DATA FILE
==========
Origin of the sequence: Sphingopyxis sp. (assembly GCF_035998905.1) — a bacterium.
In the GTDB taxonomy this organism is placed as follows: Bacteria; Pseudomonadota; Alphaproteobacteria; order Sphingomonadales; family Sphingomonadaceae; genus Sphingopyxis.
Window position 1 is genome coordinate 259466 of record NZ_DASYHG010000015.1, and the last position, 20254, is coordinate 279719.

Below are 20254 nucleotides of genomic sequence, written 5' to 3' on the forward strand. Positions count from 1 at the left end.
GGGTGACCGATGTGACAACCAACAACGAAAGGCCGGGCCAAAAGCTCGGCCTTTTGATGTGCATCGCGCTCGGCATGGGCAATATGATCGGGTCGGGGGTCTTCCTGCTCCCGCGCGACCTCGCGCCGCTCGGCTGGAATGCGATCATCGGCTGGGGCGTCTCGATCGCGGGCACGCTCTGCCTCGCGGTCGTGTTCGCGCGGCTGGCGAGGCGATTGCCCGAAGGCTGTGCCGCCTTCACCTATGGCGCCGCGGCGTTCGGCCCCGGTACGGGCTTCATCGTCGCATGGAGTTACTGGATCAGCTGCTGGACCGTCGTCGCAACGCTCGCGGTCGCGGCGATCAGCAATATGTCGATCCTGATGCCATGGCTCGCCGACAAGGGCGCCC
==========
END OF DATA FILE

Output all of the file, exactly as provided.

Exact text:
Origin of the sequence: Sphingopyxis sp. (assembly GCF_035998905.1) — a bacterium.
In the GTDB taxonomy this organism is placed as follows: Bacteria; Pseudomonadota; Alphaproteobacteria; order Sphingomonadales; family Sphingomonadaceae; genus Sphingopyxis.
Window position 1 is genome coordinate 259466 of record NZ_DASYHG010000015.1, and the last position, 20254, is coordinate 279719.

Below are 20254 nucleotides of genomic sequence, written 5' to 3' on the forward strand. Positions count from 1 at the left end.
GGGTGACCGATGTGACAACCAACAACGAAAGGCCGGGCCAAAAGCTCGGCCTTTTGATGTGCATCGCGCTCGGCATGGGCAATATGATCGGGTCGGGGGTCTTCCTGCTCCCGCGCGACCTCGCGCCGCTCGGCTGGAATGCGATCATCGGCTGGGGCGTCTCGATCGCGGGCACGCTCTGCCTCGCGGTCGTGTTCGCGCGGCTGGCGAGGCGATTGCCCGAAGGCTGTGCCGCCTTCACCTATGGCGCCGCGGCGTTCGGCCCCGGTACGGGCTTCATCGTCGCATGGAGTTACTGGATCAGCTGCTGGACCGTCGTCGCAACGCTCGCGGTCGCGGCGATCAGCAATATGTCGATCCTGATGCCATGGCTCGCCGACAAGGGCGCCC